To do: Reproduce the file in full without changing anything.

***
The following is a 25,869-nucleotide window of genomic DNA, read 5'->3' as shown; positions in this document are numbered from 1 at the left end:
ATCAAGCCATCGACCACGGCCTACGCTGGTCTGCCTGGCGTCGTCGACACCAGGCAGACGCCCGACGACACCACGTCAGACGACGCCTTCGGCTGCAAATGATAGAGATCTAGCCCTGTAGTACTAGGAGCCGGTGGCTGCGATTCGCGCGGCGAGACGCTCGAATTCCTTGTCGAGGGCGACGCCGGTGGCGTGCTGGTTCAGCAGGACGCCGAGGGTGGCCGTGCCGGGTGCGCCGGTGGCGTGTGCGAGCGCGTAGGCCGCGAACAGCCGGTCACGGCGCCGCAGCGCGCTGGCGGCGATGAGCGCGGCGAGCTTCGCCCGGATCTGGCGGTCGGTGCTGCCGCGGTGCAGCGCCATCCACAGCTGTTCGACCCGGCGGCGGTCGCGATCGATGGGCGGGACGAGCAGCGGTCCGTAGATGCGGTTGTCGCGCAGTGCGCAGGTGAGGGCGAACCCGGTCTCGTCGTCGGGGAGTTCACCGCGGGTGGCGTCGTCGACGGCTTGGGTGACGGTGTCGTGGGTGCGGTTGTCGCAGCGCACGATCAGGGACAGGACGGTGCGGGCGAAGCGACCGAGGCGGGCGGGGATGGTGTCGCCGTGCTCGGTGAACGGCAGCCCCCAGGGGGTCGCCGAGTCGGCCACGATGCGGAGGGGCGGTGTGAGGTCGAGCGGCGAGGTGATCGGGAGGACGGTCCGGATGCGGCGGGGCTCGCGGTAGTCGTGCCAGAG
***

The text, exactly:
The following is a 25,869-nucleotide window of genomic DNA, read 5'->3' as shown; positions in this document are numbered from 1 at the left end:
ATCAAGCCATCGACCACGGCCTACGCTGGTCTGCCTGGCGTCGTCGACACCAGGCAGACGCCCGACGACACCACGTCAGACGACGCCTTCGGCTGCAAATGATAGAGATCTAGCCCTGTAGTACTAGGAGCCGGTGGCTGCGATTCGCGCGGCGAGACGCTCGAATTCCTTGTCGAGGGCGACGCCGGTGGCGTGCTGGTTCAGCAGGACGCCGAGGGTGGCCGTGCCGGGTGCGCCGGTGGCGTGTGCGAGCGCGTAGGCCGCGAACAGCCGGTCACGGCGCCGCAGCGCGCTGGCGGCGATGAGCGCGGCGAGCTTCGCCCGGATCTGGCGGTCGGTGCTGCCGCGGTGCAGCGCCATCCACAGCTGTTCGACCCGGCGGCGGTCGCGATCGATGGGCGGGACGAGCAGCGGTCCGTAGATGCGGTTGTCGCGCAGTGCGCAGGTGAGGGCGAACCCGGTCTCGTCGTCGGGGAGTTCACCGCGGGTGGCGTCGTCGACGGCTTGGGTGACGGTGTCGTGGGTGCGGTTGTCGCAGCGCACGATCAGGGACAGGACGGTGCGGGCGAAGCGACCGAGGCGGGCGGGGATGGTGTCGCCGTGCTCGGTGAACGGCAGCCCCCAGGGGGTCGCCGAGTCGGCCACGATGCGGAGGGGCGGTGTGAGGTCGAGCGGCGAGGTGATCGGGAGGACGGTCCGGATGCGGCGGGGCTCGCGGTAGTCGTGCCAGAG